Originally posted 10/26/17
Apparently, I have been living in an imaginary world of my own ignorant creation for 40 years. I have denied my roots by the sheer act of not bothering to dig too deeply into the history of my family in order to distance myself from the unpretty. Why am I suddenly in the throes of this realization? Death and politics. I will explain presently. Ok, here’s the situation…
My mother was born to an 11 year-old girl. You read that right. My biological grandmother was one year younger than my youngest daughter who, as responsible as she is for her age, cannot be trusted to walk her dog once a day without a reminder. ELEVEN years old? Eleven. Years. Old. ELEVEN YEARS OLD! I keep repeating it in part because it’s still new, but mostly because it is impossible for me to imagine a child that young having a baby. I mean, I was practically a baby myself at 18 when I had my first child. But 11 years old? An 11 year old cannot possibly possess the emotional, psychological and social maturity to consent to sex, much less rear another human being. Right? I mean…right? Ok, the shock of this news is only made more shocking by the fact that I have lived nearly 41 years ignorant of it. If not for my mother’s brother passing away last week (he was 2 years younger), I would still be clueless.
I wanted to comfort my mother in her grief. The only other person who could attest to her painful and difficult childhood is gone from the earth. As long as her brother lived, my mom had an ally who understood her, who could soothe her with his presence simply because he knew her ugly and loved her anyway. In one telephone conversation my mother recalled the many times that she had to rescue her brother. You see, my mom is a small, belligerent woman who would literally cut a bitch. Actually she was a small, belligerent woman. These days old age has quelled her temper a bit, and I think she’s trying to get to heaven. Anyhow, she grew an impenetrable layer of tough to protect herself and her younger brother from an indecent world.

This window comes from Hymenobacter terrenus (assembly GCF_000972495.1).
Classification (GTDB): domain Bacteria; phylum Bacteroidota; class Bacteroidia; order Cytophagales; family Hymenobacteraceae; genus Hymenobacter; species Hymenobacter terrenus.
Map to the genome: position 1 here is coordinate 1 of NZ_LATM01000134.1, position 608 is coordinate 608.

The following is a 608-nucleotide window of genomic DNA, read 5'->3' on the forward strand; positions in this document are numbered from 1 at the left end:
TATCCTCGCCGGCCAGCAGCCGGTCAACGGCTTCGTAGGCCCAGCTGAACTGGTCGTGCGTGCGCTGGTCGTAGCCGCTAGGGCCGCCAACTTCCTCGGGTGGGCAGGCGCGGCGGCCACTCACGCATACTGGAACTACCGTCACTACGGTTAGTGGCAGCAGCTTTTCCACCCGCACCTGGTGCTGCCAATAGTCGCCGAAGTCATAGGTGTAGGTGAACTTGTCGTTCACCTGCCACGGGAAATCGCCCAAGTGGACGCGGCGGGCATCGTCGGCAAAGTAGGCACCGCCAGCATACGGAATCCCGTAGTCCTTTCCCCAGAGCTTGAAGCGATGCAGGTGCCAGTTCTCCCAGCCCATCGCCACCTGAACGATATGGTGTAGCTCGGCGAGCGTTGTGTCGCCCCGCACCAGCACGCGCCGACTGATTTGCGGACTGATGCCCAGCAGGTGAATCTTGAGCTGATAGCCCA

Unfortunately, I did not know my uncle. I can only recall seeing him one time, so I could not share my mother’s grief. However, I wanted to guide her through her pain. I listened while she confessed some of the terrible things that she could allow herself to remember. I listened to that part of my ancestry that I had so cleverly dodged all of my life and had mostly convinced myself that it didn’t really happen. It was a whisper on the wind that you’re never sure you actually heard. It was too hideous to look at, lest I would have to admit that the hideousness resides somewhere in me.
After the bombshell of a conversation with my mom, I happened upon a woman who I know casually. Somehow I got the impression that she was avoiding me. She was avoiding me? I was incredulous. I don’t even like her. No, that’s not true, because to not like a person requires an active thought about her. It’s more appropriate to say that I don’t even consider her. However, I could find more interesting things to do than talk to her, like file the dead skin off of my heels. How dare she she attempt to avoid me? She should be overjoyed to know me, because, let’s face it, I’m freaking awesome!